Regulation and the Internet

Here’s a little speech I gave to members of the EU Parliament in Brussels on Oct. 14th. The cousins are contemplating a set of Internet access account regulations that would mandate a minimum QoS level and also ban most forms of stream discrimination. This explains why such rules are a bad (and utterly impractical) idea.

The Internet is a global network, and regulating it properly is a matter of global concern. I’d like to share a view of the technical underpinnings of the question, to better inform the legal and political discussion that follows and to point out some of the pitfalls that lie in wait.

Why manage network traffic?

Network management, or more properly network traffic management, is a central focus of the current controversy. The consumer-friendly statements of policy, such as the Four Freedoms crafted by Senator McCain’s technology adviser Mike Powell, represent lofty goals, but they’re constrained by the all-important exception for network management. In fact, you could easily simplify the Four Freedoms as “you can do anything you want except break the law or break the network.” Network management prevents you from breaking the network, which you principally do by using up network resources.

Every networking technology has to deal with the fact that the demand for resources often exceeds supply. On the circuit-switched PSTN, resources are allocated when a call is setup, and if they aren’t available your call doesn’t get connected. This is a very inefficient technology that allocates bandwidth in fixed amounts, regardless of the consumer’s need or his usage once the call is connected. A modem connected over the PSTN sends and receives at the same time, but people talking generally take turns. This network doesn’t allow you to save up bandwidth and to use it later, for example. Telecom regulations are based on the PSTN and its unique properties. In network engineering, we call it an “isochronous network” to distinguish it from technologies like the old Ethernet that was the model link layer technology when the DoD protocol suite was designed.

The Internet uses packet switching technology, where users share communications facilities and bandwidth is allocated dynamically. Dynamic bandwidth allocation, wire-sharing, and asynchrony mean that congestion appears and disappears on random, sub-second intervals. Packets don’t always arrive at switching points at the most convenient times, just as cars don’t run on the same rigorous schedules as trains.
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The Trouble with White Spaces

Like several other engineers, I’m disturbed by the white spaces debate. The White Space Coalition, and its para-technical boosters, argue something like this: “The NAB is a tiger, therefore the White Spaces must be unlicensed.” And they go on to offer the comparison with Wi-Fi and Bluetooth, arguing as Tom Evslin does on CircleID today that “If we got a lot of innovation from just a little unlicensed spectrum, it’s reasonable to assume that we’ll get a lot more innovation if there’s a lot more [unlicensed] spectrum available.”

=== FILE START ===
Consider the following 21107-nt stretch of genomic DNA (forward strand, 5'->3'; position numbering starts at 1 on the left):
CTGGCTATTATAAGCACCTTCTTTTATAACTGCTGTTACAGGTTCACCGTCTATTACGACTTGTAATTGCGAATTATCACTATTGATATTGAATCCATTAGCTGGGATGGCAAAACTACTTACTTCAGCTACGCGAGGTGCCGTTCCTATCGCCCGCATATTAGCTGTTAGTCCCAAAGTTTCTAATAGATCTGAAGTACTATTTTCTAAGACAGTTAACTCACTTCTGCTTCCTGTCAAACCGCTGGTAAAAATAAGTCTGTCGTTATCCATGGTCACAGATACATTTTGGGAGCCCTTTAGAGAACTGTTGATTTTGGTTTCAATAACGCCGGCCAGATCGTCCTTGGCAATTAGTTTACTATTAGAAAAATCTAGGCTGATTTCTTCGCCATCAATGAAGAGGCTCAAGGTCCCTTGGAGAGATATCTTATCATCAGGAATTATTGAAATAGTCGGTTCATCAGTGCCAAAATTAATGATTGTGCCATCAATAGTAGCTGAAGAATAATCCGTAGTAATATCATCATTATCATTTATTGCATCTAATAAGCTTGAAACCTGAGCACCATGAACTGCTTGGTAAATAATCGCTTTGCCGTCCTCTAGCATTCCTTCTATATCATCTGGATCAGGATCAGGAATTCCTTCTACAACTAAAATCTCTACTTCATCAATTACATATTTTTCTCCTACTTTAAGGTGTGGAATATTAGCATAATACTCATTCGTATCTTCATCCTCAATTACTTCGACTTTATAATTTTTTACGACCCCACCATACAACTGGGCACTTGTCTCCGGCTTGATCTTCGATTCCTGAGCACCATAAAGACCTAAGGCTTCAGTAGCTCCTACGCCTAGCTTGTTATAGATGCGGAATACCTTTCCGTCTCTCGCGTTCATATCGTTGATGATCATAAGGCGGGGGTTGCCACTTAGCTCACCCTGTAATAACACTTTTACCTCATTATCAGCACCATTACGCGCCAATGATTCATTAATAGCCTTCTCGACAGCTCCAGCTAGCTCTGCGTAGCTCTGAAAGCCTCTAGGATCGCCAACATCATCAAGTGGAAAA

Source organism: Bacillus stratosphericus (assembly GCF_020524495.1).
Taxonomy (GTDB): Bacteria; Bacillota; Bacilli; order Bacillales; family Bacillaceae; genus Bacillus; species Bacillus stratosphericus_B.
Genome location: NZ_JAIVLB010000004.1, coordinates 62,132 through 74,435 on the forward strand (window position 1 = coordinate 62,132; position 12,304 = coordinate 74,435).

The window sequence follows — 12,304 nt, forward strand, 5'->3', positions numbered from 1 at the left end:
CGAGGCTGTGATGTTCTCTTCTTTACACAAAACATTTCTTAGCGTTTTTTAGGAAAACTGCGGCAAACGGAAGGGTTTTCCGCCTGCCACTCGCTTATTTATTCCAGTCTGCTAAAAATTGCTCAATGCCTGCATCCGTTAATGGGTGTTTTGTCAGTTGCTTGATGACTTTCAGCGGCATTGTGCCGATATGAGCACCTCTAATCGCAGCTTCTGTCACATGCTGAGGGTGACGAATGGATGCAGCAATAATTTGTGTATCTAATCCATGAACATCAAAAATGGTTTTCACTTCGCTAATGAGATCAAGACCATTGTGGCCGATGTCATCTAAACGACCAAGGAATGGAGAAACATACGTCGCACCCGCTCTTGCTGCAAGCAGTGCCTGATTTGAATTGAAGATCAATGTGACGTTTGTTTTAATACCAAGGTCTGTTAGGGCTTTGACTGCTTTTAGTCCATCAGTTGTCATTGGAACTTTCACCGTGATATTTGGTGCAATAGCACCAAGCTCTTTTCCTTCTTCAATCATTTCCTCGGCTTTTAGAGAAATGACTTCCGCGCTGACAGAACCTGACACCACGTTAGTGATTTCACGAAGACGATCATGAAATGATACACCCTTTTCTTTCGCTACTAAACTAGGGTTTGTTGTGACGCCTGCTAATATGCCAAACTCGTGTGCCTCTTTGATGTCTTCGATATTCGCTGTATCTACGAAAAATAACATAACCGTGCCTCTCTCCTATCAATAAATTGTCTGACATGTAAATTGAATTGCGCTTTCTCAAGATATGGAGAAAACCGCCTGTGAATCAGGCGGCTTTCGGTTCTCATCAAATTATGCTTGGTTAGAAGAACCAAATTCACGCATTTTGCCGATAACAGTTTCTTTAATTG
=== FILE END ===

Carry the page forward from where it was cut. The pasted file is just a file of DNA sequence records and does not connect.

According to this argument, Wi-Fi has been an unqualified success in every dimension. People who make this argument haven’t worked with Wi-Fi or Bluetooth systems in a serious way, or they would be aware that there are in fact problems, serious problems, with Wi-Fi deployments.

For one thing, Wi-Fi systems are affected by sources of interference they can’t detect directly, such as FM Baby Monitors, cordless phones, and wireless security cameras. Running Wi-Fi on the same channel as one of these devices causes extremely high error rates. If 2.4 and 5.x GHz devices were required to emit a universally detectable frame preamble much of this nonsense could be avoided.

And for another, we have the problem of newer Wi-Fi devices producing frames that aren’t detectable by older (esp. 802.11 and 802.11b gear) without an overhead frame that reduces throughput substantially. If we could declare anything older than 802.11a and .11g illegal, we could use the spectrum we have much more efficiently.

For another, we don’t have enough adjacent channel spectrum to use the newest version of Wi-Fi, 40 MHz 802.11n, effectively in the 2.4 GHz band. Speed inevitably depends on channel width, and the white spaces offer little dribs and drabs of spectrum all over the place, much of it in non-adjacent frequencies.

But most importantly, Wi-Fi is the victim of its own success. As more people use Wi-Fi, we have share the limited number of channels across more Access Points, and they are not required to share channel space with each other in a particularly efficient way. We can certainly expect a lot of collisions, and therefore packet loss, from any uncoordinated channel access scheme, as Wi-Fi is, on a large geographic scale. This is the old “tragedy of the commons” scenario.

The problem of deploying wireless broadband is mainly a tradeoff of propagation, population, and bandwidth. The larger the population your signal covers, the greater the bandwidth needs to be in order to provide good performance. The nice thing about Wi-Fi is its limited propagation, because it permits extensive channel re-use without collisions. if the Wi-Fi signal in your neighbor’s house propagated twice as far, it has four times as many chances to collide with other users. So high power and great propagation isn’t an unmitigated good.